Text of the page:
Blogging in School District #36 seems to be a rather recent phenomenon. Rick Fabbro might have been one of the first administrators to begin blogging as his first post (Rich Babbles) goes back to November 10, 2010.  Many others began blogging but most of them only within the last 8 months. Seven of the administrators blogging belong to the Innovative Learning Designs project. Three of the others are in my f2f Network group. All of the blogs are different in purpose and style but what I find fascinating is the window they provide into each author’s world, their area of expertise or their school and their view of education.

Many teachers have been keeping class blogs or wikis longer. You just have to love Teacher-Librarian Colin Sexton’s library page, The Panther Den, and his terrific tweets where he advises students to: “Forget Santa” and “get your picture taken with Buck the Christmas Library Duck!”  The hot bed of blogging appears to be Sullivan Heights Secondary where many of their teachers are keeping their own websites, wikis, or a department web site. It is that same school that has at least 60% of their teachers on twitter. I have to admit, I personally have learned so much from these posts and from the tweets of these educators.

Of course there are students that are posting on blogs, too. Sometimes I’m not too swift and I had to read someone’s comment to figure out this grade one student’s post in Karen Lirenman’s class: “we have a I paiied.” Yes, they do have an iPad!

Here is a list of some of the administrators and a small sample of teachers blogging in our district. I invite you to check them out!

Leadership Team:
• Mike McKay http://mikemckay.ca/
   Superintendent of Schools
• Rick Fabbro http://www.rickfabbro.com/
   Assistant Superintendent
• Elisa Carlson http://innovativelearningdesigns.ca
   Director of Instruction, Education Services

Administrators:
• Sheila Morissette http://viewfrommyschool.wordpress.com/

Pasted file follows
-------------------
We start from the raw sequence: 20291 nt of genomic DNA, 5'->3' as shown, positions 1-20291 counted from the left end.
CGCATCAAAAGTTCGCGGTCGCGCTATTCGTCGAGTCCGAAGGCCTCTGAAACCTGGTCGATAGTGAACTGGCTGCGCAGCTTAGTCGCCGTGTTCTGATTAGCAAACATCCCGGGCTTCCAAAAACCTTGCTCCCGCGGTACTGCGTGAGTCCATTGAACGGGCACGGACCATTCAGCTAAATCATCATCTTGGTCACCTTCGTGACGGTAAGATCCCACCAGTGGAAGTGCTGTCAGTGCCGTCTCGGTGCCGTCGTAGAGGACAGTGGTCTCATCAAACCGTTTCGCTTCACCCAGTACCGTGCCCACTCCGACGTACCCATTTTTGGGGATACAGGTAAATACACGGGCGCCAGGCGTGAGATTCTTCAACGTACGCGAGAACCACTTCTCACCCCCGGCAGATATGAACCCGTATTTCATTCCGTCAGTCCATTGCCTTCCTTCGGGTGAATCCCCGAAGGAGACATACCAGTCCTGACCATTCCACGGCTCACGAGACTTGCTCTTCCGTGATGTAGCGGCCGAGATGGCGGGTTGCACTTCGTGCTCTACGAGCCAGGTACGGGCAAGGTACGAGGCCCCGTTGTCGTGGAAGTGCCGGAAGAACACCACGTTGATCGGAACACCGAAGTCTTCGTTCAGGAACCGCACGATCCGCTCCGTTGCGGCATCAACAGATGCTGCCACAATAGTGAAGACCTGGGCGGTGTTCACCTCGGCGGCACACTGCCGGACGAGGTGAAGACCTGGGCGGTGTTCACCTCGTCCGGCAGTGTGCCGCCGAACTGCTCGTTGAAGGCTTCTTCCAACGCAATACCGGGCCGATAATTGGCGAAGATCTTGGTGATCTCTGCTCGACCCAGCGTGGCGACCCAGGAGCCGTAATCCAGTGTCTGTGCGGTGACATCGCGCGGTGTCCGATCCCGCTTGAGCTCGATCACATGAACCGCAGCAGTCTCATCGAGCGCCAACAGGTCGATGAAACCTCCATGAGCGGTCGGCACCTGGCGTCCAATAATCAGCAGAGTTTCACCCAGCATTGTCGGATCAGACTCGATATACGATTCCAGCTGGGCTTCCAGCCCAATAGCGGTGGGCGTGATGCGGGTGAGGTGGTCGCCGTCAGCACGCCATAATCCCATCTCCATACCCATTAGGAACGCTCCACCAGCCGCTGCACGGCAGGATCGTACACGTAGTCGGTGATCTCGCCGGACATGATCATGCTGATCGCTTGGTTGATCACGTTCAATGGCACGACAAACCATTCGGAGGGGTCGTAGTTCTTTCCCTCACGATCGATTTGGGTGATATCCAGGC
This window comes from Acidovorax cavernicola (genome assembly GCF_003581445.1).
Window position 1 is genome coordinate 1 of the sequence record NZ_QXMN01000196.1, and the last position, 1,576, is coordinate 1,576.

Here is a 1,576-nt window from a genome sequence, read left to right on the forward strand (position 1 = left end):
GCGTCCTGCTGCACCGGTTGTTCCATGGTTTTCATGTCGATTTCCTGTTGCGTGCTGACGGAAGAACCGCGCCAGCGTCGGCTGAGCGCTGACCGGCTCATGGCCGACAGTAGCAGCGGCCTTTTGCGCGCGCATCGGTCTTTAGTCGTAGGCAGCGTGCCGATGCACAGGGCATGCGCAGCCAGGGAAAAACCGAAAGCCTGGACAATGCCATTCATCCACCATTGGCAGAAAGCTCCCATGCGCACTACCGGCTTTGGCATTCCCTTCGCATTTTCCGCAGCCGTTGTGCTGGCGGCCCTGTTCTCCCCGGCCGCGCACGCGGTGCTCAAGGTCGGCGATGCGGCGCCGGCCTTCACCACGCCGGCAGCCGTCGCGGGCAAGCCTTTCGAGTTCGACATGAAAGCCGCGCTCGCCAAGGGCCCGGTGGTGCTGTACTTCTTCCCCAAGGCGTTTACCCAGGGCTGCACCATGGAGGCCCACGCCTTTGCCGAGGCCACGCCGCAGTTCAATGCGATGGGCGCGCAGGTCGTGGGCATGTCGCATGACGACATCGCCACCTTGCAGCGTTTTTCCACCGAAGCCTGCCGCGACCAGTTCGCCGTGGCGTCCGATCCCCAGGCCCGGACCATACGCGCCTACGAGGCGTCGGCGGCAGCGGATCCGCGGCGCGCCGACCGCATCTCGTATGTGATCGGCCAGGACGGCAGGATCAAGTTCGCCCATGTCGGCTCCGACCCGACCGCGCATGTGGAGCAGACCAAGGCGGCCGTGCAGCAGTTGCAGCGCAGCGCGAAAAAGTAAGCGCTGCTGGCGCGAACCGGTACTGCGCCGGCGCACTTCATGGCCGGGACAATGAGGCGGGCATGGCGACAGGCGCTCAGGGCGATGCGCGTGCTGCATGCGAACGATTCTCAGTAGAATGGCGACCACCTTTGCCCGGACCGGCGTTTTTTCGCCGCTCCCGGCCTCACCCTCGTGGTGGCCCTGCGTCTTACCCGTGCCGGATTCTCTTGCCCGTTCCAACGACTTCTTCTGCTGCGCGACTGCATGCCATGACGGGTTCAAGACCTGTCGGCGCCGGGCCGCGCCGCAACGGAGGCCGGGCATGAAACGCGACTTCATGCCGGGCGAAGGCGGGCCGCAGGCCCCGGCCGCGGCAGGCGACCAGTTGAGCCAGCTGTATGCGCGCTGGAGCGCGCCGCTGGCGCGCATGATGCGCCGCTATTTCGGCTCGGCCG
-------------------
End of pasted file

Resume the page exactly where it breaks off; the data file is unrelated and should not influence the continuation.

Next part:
Principal, Fraser Heights Secondary School
• Peter Johnston http://beprincipaled.org/
   PrincipaL, Earl Marriott Secondary School
• Tia Henriksen http://henriksenlearning.wordpress.com/
   Vice-Principal, Bear Creek Elementary
• The Admin Team http://sullivanadmin.blogspot.com/
   All Administrators, Sullivan Heights Secondary School
• Sheila Hammond http://sheilahammond.wordpress.com/
   Principal, Johnston Heights Secondary School
• Rob Killawee http://killawee.wordpress.com/
   Vice-Principal, Johnston Heights Secondary School
• Margaux Molson http://www.tamanawis.com/newsite/?cat=8
   Principal, Tamanawis Secondary School
• Gloria Sarmento http://frankhurtprincipal.blogspot.com/
Principal, Frank Hurt Secondary School
• Faizel Rawji http://rawji.wordpress.com/
   Principal, Senator Reid Elementary School
• Arlene Geres arlenegeres.blogspot.com
Principal, Old Yale Road Secondary School
• John Horstead http://horstead.wordpress.com/
   Principal, Frost Road Elementary School

Helping Teachers Blogging:
• Orwell Kowalyshyn http://surreylearn.wordpress.com/
   Information Media Literacy Helping Teacher
• Amy Newman http://dancingwithelephants.ca/
   Research & Evaluation Helping Teacher
• Chris Hunter http://reflectionsinthewhy.wordpress.com/
   Numeracy Helping Teacher
• JB Mahli         http://www.jux.com/surround/global/users/~courageouslearning/quarks
   Social Studies Helping Teacher
• Jan Gladish http://jglad1.wordpress.com/
   Aboriginal Helping Teacher

Some SD36 Teachers Blogging:
• Karen Lirenman http://learningandsharingwithmsl.blogspot.com/
• Nicole Painchaud
http://painchaudopinion.blogspot.com/2011/12/sharing-in-educational-playground.html?spref=tw
   (on the above are links to blogs for most of the departments at Sullivan)
• Sullivan Heights Secondary Athletics wikis       http://sullivanathletics.wikispaces.com/
• Colin Sexton     http://fcweb.sd36.bc.ca/~sexton_colin/pantherden/main222.htm
• Alyssa Becker http://lysmekah.blogspot.com/
• Hugh McDonald
http://mcdclassroom.weebly.com/mr-mcds-blog.html

The list above is incomplete. I know many other teachers have blogs or wikis they use with their students. I am sure I have missed many teachers and possibly some administrators as well. My apologies. If you are keeping a professional blog and you are an SD#36 educator, please feel free to send me a note so I can begin keeping a list. Blog on!